Surprisingly we hear a familiar voice answer “Batman this is Tulum” (hmmmm….bubble of optimism is inflating),


“ ‘KAY” (bubble just popped),

On channel 17 now: “Tulum this is Batman”…….wait for it, wait for it,

“Batman?  I want a cool call sign too.  Can I be Catwoman?”,

“Nevermind, what is Quincy barking at?”….long silence…

”Ummm just some people on the dock, she’s laying down now”,

“You guys OK?”,

“Yeah, but can I be Catwoman?”,

“Fine, Batman back to TWO-TWO”,

“Catwoman back to TWO-TWO, MEEOOOWW!”

Ready to enjoy my margarita, while Chad prepares to call Catwomen on the radio.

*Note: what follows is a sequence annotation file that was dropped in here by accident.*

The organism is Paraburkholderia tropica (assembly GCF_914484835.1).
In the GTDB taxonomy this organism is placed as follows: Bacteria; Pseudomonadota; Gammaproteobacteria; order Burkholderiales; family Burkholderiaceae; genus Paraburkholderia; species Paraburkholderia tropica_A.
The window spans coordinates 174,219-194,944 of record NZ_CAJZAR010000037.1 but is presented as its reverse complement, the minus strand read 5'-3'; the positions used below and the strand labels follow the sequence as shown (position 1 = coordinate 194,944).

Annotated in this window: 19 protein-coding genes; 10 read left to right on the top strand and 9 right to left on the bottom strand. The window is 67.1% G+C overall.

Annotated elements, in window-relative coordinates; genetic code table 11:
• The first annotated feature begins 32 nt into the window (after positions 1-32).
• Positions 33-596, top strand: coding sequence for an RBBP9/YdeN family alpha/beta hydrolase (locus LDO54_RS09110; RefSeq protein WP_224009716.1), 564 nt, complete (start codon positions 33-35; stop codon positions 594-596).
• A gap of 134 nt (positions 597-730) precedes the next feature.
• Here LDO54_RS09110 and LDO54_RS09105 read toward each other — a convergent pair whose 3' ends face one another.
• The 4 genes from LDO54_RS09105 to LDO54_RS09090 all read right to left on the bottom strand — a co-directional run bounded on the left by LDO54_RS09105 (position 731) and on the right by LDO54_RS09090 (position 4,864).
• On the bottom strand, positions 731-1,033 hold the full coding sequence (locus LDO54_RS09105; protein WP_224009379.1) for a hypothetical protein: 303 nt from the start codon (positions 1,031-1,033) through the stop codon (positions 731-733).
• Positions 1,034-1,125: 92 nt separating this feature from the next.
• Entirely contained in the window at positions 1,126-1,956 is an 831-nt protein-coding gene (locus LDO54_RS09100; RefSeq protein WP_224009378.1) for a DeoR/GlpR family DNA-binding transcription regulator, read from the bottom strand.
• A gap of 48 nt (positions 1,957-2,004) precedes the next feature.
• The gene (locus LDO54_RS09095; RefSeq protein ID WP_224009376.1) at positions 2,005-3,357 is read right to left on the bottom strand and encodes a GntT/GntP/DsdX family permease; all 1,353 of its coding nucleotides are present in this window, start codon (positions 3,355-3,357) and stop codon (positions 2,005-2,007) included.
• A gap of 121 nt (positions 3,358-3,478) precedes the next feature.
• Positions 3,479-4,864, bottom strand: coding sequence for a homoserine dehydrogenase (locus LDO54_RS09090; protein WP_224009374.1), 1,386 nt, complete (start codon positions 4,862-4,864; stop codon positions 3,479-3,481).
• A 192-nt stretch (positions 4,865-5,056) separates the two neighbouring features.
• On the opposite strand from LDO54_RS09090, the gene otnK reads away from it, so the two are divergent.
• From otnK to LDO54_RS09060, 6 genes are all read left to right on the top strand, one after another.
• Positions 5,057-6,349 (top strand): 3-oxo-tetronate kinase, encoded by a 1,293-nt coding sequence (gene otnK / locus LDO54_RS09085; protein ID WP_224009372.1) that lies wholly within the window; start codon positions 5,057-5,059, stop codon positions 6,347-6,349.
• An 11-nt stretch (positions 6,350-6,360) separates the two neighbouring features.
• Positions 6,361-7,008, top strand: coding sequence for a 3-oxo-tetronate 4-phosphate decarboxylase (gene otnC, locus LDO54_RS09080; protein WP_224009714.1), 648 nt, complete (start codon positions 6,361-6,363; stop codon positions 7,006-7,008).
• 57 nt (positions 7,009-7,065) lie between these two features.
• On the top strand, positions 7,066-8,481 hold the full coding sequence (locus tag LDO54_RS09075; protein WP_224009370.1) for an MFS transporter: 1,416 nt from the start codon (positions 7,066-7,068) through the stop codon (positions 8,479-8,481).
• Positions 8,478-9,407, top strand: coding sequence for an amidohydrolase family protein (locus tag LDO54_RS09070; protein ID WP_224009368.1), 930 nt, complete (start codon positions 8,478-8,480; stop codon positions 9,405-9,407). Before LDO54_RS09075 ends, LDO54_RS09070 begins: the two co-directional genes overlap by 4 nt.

We smile because tonight wasn’t really about escaping the children, just creating a little space between us all who’ve all been cramped up together, and allowing us to focus on the two of us (Ok really, we just wanted the good margaritas and nice view from the terrace without the kids).  Like many things in life, it’s not about where or what you do, it’s your state of mind.  We call it date night for a reason – it instills excitement and a break in the routine for us.  Heck, I might even throw on a dress and some earrings and put on some lip gloss under my mask because it makes me feel pretty – why not?  We live like scrubs much of the time working in the heat and humidity, barely changing out of our bathing suits some days, so it’s a welcome change of perspective to conceptualize going on a date and spending quality time with your spouse.